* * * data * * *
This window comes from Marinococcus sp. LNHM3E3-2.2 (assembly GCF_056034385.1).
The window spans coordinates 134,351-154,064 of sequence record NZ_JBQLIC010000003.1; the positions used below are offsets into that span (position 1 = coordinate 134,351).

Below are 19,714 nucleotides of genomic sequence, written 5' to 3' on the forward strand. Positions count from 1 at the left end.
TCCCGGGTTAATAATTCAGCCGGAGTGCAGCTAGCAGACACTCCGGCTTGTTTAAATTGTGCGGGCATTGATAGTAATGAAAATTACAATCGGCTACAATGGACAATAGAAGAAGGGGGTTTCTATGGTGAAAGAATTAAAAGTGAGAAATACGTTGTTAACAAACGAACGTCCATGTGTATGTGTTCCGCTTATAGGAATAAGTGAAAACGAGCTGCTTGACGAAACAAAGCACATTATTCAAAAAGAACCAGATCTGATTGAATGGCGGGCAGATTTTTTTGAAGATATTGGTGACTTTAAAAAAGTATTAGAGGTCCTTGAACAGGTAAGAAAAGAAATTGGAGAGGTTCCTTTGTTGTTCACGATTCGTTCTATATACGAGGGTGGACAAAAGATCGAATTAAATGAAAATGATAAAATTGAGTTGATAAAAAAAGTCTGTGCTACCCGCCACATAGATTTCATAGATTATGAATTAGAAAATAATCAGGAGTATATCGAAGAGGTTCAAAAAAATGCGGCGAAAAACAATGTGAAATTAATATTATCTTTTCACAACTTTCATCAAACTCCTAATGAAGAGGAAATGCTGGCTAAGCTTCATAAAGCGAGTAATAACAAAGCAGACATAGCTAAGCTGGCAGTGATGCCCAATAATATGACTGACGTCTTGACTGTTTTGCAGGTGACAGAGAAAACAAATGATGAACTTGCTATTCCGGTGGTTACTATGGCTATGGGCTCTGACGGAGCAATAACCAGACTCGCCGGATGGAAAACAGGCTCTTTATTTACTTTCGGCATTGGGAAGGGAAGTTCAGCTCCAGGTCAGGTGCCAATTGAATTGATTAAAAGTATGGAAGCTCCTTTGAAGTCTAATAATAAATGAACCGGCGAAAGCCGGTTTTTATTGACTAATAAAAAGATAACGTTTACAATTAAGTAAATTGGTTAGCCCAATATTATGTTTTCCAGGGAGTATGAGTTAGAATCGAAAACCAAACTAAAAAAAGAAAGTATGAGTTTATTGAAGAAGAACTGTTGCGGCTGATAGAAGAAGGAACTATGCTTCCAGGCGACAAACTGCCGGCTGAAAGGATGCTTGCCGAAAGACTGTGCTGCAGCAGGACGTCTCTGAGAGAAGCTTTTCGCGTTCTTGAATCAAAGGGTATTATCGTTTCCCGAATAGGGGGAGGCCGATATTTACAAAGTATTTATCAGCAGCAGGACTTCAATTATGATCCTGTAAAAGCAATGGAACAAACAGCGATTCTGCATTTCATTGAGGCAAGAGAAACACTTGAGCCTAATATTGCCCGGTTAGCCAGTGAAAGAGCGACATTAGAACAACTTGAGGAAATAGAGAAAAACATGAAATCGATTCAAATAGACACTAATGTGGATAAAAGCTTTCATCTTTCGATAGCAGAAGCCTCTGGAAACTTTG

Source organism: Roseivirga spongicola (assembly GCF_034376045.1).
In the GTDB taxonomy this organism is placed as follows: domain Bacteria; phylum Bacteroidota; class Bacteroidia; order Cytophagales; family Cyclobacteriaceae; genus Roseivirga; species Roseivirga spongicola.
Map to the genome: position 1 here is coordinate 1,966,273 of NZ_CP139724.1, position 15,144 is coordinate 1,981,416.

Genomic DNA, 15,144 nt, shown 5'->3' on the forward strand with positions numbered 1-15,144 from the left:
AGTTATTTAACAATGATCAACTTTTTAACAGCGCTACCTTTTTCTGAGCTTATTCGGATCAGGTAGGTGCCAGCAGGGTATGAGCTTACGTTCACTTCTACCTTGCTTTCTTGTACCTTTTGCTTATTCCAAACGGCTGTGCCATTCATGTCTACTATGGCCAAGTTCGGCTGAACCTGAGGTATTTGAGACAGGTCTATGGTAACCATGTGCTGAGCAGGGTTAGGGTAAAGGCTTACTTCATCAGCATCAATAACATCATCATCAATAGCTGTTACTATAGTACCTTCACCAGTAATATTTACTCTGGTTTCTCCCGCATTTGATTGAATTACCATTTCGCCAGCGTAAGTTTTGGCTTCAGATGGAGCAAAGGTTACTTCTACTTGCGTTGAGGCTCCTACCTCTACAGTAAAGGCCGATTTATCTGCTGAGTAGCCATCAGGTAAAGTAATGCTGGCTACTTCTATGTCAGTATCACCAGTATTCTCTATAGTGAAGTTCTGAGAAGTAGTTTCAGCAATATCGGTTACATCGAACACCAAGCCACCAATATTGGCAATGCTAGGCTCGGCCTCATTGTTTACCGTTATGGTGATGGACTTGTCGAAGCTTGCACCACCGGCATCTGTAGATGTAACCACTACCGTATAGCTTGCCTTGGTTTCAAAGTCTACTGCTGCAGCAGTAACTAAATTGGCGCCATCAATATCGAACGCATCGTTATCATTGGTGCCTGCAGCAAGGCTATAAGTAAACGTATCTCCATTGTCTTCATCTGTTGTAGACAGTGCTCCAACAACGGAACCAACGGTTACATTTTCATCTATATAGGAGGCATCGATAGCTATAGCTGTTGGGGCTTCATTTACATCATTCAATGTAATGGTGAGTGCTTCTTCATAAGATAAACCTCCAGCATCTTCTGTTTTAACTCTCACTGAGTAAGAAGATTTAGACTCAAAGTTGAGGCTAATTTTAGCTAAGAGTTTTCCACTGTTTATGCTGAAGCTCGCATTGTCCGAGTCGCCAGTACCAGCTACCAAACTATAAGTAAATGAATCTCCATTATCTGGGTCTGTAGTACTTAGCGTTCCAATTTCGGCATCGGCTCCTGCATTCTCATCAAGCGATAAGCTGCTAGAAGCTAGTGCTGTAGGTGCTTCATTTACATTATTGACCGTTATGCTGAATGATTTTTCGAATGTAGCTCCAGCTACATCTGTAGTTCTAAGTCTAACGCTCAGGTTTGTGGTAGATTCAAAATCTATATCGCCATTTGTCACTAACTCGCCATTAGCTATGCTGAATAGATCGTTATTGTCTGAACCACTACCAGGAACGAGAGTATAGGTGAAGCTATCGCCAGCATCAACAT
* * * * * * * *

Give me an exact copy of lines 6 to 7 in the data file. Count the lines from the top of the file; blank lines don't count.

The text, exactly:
In the GTDB taxonomy this organism is placed as follows: domain Bacteria; phylum Bacteroidota; class Bacteroidia; order Cytophagales; family Cyclobacteriaceae; genus Roseivirga; species Roseivirga spongicola.
Map to the genome: position 1 here is coordinate 1,966,273 of NZ_CP139724.1, position 15,144 is coordinate 1,981,416.